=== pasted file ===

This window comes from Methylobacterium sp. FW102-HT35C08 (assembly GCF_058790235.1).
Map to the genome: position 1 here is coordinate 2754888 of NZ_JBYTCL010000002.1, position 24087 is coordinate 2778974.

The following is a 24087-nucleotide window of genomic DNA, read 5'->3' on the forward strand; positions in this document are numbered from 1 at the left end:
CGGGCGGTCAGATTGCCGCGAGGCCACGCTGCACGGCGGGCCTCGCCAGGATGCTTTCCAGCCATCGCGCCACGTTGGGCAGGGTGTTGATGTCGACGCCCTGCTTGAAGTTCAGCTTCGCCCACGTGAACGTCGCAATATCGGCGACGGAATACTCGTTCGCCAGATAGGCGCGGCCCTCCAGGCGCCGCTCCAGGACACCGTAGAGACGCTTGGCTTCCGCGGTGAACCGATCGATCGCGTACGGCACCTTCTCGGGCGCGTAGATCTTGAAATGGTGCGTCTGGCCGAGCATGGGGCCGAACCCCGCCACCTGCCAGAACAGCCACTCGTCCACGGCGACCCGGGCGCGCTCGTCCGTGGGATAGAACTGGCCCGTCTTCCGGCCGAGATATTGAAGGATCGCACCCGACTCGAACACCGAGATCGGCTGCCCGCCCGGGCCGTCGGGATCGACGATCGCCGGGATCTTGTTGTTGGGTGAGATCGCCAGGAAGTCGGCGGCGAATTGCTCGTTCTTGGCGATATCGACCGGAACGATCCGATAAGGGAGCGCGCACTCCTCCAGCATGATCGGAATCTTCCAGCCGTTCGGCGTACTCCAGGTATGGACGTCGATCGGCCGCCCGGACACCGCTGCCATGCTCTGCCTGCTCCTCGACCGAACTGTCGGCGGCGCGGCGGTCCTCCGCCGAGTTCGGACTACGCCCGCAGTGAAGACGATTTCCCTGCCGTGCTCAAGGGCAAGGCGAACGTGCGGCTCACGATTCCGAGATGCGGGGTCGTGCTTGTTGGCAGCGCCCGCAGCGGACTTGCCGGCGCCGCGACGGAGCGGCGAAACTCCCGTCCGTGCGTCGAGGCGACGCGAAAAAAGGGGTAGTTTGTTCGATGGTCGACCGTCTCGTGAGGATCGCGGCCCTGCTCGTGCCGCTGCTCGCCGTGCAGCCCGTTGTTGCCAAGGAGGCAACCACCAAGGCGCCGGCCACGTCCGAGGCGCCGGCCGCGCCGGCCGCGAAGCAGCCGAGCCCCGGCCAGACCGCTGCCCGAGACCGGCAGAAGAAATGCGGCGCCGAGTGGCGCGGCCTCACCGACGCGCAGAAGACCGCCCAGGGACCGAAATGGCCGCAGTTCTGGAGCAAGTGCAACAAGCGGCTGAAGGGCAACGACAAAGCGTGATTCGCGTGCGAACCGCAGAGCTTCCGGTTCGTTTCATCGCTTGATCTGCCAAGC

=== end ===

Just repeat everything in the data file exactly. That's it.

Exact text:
This window comes from Methylobacterium sp. FW102-HT35C08 (assembly GCF_058790235.1).
Map to the genome: position 1 here is coordinate 2754888 of NZ_JBYTCL010000002.1, position 24087 is coordinate 2778974.

The following is a 24087-nucleotide window of genomic DNA, read 5'->3' on the forward strand; positions in this document are numbered from 1 at the left end:
CGGGCGGTCAGATTGCCGCGAGGCCACGCTGCACGGCGGGCCTCGCCAGGATGCTTTCCAGCCATCGCGCCACGTTGGGCAGGGTGTTGATGTCGACGCCCTGCTTGAAGTTCAGCTTCGCCCACGTGAACGTCGCAATATCGGCGACGGAATACTCGTTCGCCAGATAGGCGCGGCCCTCCAGGCGCCGCTCCAGGACACCGTAGAGACGCTTGGCTTCCGCGGTGAACCGATCGATCGCGTACGGCACCTTCTCGGGCGCGTAGATCTTGAAATGGTGCGTCTGGCCGAGCATGGGGCCGAACCCCGCCACCTGCCAGAACAGCCACTCGTCCACGGCGACCCGGGCGCGCTCGTCCGTGGGATAGAACTGGCCCGTCTTCCGGCCGAGATATTGAAGGATCGCACCCGACTCGAACACCGAGATCGGCTGCCCGCCCGGGCCGTCGGGATCGACGATCGCCGGGATCTTGTTGTTGGGTGAGATCGCCAGGAAGTCGGCGGCGAATTGCTCGTTCTTGGCGATATCGACCGGAACGATCCGATAAGGGAGCGCGCACTCCTCCAGCATGATCGGAATCTTCCAGCCGTTCGGCGTACTCCAGGTATGGACGTCGATCGGCCGCCCGGACACCGCTGCCATGCTCTGCCTGCTCCTCGACCGAACTGTCGGCGGCGCGGCGGTCCTCCGCCGAGTTCGGACTACGCCCGCAGTGAAGACGATTTCCCTGCCGTGCTCAAGGGCAAGGCGAACGTGCGGCTCACGATTCCGAGATGCGGGGTCGTGCTTGTTGGCAGCGCCCGCAGCGGACTTGCCGGCGCCGCGACGGAGCGGCGAAACTCCCGTCCGTGCGTCGAGGCGACGCGAAAAAAGGGGTAGTTTGTTCGATGGTCGACCGTCTCGTGAGGATCGCGGCCCTGCTCGTGCCGCTGCTCGCCGTGCAGCCCGTTGTTGCCAAGGAGGCAACCACCAAGGCGCCGGCCACGTCCGAGGCGCCGGCCGCGCCGGCCGCGAAGCAGCCGAGCCCCGGCCAGACCGCTGCCCGAGACCGGCAGAAGAAATGCGGCGCCGAGTGGCGCGGCCTCACCGACGCGCAGAAGACCGCCCAGGGACCGAAATGGCCGCAGTTCTGGAGCAAGTGCAACAAGCGGCTGAAGGGCAACGACAAAGCGTGATTCGCGTGCGAACCGCAGAGCTTCCGGTTCGTTTCATCGCTTGATCTGCCAAGC